Ralph Ellis looks at why Saturday's clash at the Manchester Arena is also a defining night for the man in George Groves' corner...
"Groves is the outsider in the Match Odds for Saturday night at [2.5] but in what is essentially a 50-50 fight I see that as a value bet."
When George Groves steps into the ring at Manchester Arena on Saturday night he won't be the only one facing a defining few rounds of his career.
It's big for Groves, no question. Having fought his way back from the devastating psychological impact of losing two mega fights with Carl Froch, and then had his next attempt to win a world title ended by Badou Jack, he's taking a huge risk putting his WBA belt on the line against Chris Eubank Junior.
But it is also a massive night for his trainer Shane McGuigan who in the space of 12 months has gone from being the undisputed king of young boxing coaches to one with huge doubts hanging over him.
McGuigan, son of boxing legend Barry, could do no wrong when he started his career at the tender age of 21 before guiding Carl Frampton to triple world titles.
He went six years without a single one of his fighters losing a contest, but then a Conrad Cummings defeat to Ronnie Mittag was followed in a few months by Frampton falling to Leo Santa Cruz and David Haye to Tony Bellew.
Frampton and Haye both left his stable, and questions were being asked all round the boxing world whether young Shane, self-styled expert in nutrition and conditioning as well as ringcraft, really knew his business.
Shane's own website hails his McGuigan gym in London as "the industry leaders in strength, fitness and weight management." It's a bold claim shattered by top fighters leaving.
That's where Groves, who began working with McGuigan when he left Paddy Fitzpatrick following his defeat to Jack, has stayed loyal and can now do so much to restore the reputation of the 29-year-old.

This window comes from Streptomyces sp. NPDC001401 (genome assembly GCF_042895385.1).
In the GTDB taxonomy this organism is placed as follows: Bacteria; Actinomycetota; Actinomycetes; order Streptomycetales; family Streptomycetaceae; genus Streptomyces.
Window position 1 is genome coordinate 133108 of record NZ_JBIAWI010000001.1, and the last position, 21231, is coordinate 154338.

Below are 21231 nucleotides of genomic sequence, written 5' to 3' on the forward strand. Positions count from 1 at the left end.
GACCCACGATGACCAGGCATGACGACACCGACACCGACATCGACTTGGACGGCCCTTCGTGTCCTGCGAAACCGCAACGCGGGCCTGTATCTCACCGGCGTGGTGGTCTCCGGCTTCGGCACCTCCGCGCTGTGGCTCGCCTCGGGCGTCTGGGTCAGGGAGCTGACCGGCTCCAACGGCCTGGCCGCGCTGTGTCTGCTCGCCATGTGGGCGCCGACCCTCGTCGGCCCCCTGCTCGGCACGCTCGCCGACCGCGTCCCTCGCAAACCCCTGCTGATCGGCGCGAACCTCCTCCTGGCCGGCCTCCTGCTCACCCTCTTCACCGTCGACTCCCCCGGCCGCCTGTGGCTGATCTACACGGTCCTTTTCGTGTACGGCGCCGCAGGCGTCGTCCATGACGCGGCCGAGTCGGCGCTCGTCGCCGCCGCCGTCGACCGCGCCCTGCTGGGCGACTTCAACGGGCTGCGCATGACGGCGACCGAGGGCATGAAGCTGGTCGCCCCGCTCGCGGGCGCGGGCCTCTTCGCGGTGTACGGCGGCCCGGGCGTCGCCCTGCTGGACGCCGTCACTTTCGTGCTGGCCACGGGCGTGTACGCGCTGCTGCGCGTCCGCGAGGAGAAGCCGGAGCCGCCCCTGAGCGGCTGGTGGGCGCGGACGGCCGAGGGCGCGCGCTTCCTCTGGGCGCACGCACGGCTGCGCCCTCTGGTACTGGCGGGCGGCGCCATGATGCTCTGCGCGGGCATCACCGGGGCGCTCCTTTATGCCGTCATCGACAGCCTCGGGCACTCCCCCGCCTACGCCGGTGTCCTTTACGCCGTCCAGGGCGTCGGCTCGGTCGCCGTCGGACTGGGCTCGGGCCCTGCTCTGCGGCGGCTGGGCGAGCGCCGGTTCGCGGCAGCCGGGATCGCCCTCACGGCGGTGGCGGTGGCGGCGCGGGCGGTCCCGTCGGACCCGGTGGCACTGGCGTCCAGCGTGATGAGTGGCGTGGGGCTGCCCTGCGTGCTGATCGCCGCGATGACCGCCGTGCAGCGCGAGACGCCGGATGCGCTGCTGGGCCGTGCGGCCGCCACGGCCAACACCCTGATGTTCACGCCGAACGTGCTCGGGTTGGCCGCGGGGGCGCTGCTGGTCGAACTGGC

Groves is the outsider in the Match Odds for Saturday night at [2.5] but in what is essentially a 50-50 fight I see that as a value bet.
I remember siding with Jack when they fought in Las Vegas in 2015 because at that time it seemed to me that Groves had his confidence shot to pieces by the two Froch defeats. He'd lost that inner belief that every boxer must have.
Working with McGuigan, it seems, has restored that. Groves now trusts his own punching power again and all the more so since finally winning a world title when he beat Fedor Chudinov a year ago. He proved it by taking just four rounds to stop Jamie Cox a few months later.
You can hear it in his pre-fight interviews, he's at ease with himself again as he was leading up to the Froch fights.
Eubank, of course, is a seriously tough opponent - although there are many who doubt the quality of some of the boxers left behind in his 20 knock-out path to his IBO super middleweight title.
But when it comes to those defining nights, the trust in the guy who is in your corner, and who has taken you through all the tactics and preparation, can be a crucial factor and there's no doubt that McGuigan has relit the fire in Groves.
It promises to be an epic battle, won by fine margins, and Groves by a Decision at [5.6] in the Method of Victory market looks a good bet to me. It would also be a result to restore the good name of Shane McGuigan.